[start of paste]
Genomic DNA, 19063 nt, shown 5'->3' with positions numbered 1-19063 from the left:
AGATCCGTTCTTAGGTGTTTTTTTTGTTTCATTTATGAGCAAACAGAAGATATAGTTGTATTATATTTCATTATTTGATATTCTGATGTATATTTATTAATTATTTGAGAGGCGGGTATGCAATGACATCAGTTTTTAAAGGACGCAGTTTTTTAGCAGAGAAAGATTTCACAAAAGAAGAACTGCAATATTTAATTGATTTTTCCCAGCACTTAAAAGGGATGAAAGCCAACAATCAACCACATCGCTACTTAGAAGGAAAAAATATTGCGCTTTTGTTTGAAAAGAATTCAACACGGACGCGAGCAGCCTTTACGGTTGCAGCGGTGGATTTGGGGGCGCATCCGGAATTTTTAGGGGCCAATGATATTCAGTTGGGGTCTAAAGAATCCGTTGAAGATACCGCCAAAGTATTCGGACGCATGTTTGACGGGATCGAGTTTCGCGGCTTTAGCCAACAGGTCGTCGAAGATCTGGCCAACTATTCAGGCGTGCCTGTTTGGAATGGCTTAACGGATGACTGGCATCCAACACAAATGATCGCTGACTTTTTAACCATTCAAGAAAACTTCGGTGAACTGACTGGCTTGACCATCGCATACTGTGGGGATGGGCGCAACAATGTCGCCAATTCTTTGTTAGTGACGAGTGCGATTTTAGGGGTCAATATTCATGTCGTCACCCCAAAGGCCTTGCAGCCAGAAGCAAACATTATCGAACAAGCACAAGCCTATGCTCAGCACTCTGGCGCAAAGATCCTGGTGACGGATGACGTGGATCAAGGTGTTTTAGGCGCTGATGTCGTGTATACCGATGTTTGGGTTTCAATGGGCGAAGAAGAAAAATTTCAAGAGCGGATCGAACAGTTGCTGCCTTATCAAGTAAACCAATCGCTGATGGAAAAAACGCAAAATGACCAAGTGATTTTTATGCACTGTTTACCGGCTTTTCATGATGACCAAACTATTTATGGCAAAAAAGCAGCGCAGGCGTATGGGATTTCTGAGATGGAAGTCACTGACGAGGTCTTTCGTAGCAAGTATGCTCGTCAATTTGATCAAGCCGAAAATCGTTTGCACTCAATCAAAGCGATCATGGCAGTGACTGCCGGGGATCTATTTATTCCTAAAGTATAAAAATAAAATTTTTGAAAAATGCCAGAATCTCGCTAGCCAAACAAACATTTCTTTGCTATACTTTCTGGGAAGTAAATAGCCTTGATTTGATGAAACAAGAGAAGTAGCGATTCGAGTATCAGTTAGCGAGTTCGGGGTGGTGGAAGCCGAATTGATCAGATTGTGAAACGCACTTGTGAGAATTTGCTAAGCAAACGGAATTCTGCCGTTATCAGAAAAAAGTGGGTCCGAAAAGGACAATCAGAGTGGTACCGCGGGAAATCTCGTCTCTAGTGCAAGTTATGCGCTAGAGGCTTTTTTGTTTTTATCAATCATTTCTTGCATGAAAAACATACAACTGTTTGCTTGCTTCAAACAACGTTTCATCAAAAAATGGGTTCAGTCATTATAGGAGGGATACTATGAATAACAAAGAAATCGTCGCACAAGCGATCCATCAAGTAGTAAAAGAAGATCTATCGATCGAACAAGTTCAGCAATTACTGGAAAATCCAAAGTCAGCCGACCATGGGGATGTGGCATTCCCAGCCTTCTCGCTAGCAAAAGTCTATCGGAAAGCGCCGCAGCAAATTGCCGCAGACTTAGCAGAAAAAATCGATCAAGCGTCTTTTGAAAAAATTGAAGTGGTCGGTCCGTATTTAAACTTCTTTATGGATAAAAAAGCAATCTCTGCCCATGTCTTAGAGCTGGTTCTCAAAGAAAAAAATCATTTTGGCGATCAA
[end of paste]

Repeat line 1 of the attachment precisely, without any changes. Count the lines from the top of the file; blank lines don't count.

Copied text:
Genomic DNA, 19063 nt, shown 5'->3' with positions numbered 1-19063 from the left: